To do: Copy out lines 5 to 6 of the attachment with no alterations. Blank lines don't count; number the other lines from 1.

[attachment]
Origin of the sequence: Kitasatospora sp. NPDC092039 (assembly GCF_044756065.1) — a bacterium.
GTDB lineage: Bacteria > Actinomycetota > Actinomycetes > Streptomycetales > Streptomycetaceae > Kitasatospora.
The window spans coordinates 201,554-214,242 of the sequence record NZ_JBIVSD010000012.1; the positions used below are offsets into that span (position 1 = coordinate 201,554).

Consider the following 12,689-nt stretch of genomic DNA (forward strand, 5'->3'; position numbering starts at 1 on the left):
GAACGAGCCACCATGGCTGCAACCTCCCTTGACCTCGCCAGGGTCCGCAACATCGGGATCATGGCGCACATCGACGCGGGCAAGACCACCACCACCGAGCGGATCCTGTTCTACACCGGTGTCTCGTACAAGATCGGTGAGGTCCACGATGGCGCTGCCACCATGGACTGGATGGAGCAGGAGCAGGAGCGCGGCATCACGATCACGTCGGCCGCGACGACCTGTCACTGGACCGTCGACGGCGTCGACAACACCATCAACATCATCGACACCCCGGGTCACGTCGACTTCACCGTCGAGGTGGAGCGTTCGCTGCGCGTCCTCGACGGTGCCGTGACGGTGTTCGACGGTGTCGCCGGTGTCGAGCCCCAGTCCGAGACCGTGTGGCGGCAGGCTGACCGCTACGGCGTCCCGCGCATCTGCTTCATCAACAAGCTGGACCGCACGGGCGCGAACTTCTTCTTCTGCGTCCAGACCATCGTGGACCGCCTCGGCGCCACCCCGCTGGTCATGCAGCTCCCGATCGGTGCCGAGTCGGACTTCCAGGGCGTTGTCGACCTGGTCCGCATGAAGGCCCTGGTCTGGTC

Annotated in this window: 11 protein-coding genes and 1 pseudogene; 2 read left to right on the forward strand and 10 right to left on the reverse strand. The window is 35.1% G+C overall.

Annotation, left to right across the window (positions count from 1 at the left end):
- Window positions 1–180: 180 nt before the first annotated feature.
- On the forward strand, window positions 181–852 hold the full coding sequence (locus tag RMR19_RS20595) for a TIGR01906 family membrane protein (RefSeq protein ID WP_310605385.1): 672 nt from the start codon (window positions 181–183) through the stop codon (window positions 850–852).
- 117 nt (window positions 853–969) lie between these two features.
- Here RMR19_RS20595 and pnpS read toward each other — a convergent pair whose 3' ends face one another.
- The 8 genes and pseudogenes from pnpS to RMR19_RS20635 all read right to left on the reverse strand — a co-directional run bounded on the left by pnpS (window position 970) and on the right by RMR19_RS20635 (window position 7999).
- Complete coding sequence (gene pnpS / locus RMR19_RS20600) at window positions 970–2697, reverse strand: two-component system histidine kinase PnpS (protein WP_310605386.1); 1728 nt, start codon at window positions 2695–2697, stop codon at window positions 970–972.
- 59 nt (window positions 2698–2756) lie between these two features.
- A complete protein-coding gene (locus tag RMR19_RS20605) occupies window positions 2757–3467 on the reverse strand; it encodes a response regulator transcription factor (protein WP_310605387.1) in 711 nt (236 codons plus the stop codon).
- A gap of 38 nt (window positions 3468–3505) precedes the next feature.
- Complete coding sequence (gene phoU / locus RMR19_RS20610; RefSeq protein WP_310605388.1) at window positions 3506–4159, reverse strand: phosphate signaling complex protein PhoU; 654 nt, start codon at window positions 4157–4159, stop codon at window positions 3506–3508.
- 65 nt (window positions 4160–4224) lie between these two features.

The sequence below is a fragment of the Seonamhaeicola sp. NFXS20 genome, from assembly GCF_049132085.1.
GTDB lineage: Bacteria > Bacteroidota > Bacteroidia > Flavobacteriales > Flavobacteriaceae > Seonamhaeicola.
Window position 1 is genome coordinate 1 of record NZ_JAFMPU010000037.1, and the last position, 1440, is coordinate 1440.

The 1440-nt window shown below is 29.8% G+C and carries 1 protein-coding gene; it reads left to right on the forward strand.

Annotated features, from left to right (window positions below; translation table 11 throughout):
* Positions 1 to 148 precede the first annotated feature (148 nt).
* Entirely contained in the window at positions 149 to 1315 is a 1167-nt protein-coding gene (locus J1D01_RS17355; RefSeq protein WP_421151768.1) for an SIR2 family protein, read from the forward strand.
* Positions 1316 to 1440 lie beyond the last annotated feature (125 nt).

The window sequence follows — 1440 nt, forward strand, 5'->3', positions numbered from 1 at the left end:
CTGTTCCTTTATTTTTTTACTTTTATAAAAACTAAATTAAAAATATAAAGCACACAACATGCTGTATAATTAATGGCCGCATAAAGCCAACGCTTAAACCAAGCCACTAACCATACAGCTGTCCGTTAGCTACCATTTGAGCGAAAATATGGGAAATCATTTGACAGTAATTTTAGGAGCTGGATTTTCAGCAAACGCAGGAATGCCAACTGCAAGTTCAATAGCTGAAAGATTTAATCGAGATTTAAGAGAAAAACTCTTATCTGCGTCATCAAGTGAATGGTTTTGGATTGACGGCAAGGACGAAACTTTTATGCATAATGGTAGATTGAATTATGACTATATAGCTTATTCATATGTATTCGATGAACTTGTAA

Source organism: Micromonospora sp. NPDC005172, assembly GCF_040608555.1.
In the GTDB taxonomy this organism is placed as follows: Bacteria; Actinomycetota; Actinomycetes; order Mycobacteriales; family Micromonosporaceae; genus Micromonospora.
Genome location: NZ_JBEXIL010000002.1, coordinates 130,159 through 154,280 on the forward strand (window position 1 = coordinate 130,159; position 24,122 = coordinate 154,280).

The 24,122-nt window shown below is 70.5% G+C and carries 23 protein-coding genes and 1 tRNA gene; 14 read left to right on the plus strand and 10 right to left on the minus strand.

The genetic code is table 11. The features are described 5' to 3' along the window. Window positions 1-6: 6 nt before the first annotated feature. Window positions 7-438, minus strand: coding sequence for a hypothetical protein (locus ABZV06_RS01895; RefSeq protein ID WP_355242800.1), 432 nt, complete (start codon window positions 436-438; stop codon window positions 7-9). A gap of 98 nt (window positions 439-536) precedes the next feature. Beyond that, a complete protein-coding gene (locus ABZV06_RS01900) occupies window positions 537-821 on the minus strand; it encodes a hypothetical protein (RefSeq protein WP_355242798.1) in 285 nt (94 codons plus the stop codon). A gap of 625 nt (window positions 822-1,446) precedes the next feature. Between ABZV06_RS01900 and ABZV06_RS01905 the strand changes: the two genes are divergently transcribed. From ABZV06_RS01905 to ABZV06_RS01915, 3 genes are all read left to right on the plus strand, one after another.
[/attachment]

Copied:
GAACGAGCCACCATGGCTGCAACCTCCCTTGACCTCGCCAGGGTCCGCAACATCGGGATCATGGCGCACATCGACGCGGGCAAGACCACCACCACCGAGCGGATCCTGTTCTACACCGGTGTCTCGTACAAGATCGGTGAGGTCCACGATGGCGCTGCCACCATGGACTGGATGGAGCAGGAGCAGGAGCGCGGCATCACGATCACGTCGGCCGCGACGACCTGTCACTGGACCGTCGACGGCGTCGACAACACCATCAACATCATCGACACCCCGGGTCACGTCGACTTCACCGTCGAGGTGGAGCGTTCGCTGCGCGTCCTCGACGGTGCCGTGACGGTGTTCGACGGTGTCGCCGGTGTCGAGCCCCAGTCCGAGACCGTGTGGCGGCAGGCTGACCGCTACGGCGTCCCGCGCATCTGCTTCATCAACAAGCTGGACCGCACGGGCGCGAACTTCTTCTTCTGCGTCCAGACCATCGTGGACCGCCTCGGCGCCACCCCGCTGGTCATGCAGCTCCCGATCGGTGCCGAGTCGGACTTCCAGGGCGTTGTCGACCTGGTCCGCATGAAGGCCCTGGTCTGGTC

Annotated in this window: 11 protein-coding genes and 1 pseudogene; 2 read left to right on the forward strand and 10 right to left on the reverse strand. The window is 35.1% G+C overall.